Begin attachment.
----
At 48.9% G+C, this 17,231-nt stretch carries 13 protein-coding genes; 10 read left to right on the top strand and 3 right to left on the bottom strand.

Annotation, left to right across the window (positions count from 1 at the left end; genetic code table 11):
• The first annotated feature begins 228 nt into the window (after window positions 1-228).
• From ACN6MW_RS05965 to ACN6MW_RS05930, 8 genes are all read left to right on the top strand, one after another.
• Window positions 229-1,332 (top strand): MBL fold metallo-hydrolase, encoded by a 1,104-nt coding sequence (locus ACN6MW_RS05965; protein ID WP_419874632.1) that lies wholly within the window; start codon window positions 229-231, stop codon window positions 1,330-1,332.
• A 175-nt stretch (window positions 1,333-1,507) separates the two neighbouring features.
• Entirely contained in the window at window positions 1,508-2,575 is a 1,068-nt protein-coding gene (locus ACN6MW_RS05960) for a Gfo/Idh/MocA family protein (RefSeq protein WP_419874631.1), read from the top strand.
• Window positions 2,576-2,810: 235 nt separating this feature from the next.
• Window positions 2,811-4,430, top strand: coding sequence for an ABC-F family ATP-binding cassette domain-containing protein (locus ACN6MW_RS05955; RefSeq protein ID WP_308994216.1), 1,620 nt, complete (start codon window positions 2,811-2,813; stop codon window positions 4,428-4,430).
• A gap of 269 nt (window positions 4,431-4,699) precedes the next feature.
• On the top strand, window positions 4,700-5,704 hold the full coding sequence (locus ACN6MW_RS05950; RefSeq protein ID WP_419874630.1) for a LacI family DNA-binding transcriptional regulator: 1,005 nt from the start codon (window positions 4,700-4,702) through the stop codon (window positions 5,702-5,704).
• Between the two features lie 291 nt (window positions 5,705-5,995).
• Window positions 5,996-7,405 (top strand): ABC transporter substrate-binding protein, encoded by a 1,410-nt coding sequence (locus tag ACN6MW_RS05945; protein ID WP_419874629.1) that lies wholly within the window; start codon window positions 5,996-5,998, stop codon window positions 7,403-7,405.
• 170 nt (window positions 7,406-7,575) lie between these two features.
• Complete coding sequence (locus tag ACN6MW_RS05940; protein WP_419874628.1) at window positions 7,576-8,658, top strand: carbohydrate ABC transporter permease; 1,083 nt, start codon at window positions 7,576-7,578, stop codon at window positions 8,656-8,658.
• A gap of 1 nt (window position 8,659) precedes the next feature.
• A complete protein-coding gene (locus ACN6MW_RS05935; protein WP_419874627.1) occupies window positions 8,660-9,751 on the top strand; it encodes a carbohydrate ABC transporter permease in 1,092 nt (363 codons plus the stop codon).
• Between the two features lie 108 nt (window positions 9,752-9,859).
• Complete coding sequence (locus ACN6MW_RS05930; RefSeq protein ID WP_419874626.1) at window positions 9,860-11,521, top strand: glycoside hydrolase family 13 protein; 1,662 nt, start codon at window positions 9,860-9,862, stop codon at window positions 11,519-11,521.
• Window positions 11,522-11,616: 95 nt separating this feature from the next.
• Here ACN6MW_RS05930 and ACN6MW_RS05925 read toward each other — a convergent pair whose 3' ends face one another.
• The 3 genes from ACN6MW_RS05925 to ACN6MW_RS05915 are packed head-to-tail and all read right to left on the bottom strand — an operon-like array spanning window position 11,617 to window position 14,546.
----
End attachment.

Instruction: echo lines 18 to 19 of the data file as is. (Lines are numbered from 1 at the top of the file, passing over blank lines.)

• Between the two features lie 108 nt (window positions 9,752-9,859).
• Complete coding sequence (locus ACN6MW_RS05930; RefSeq protein ID WP_419874626.1) at window positions 9,860-11,521, top strand: glycoside hydrolase family 13 protein; 1,662 nt, start codon at window positions 9,860-9,862, stop codon at window positions 11,519-11,521.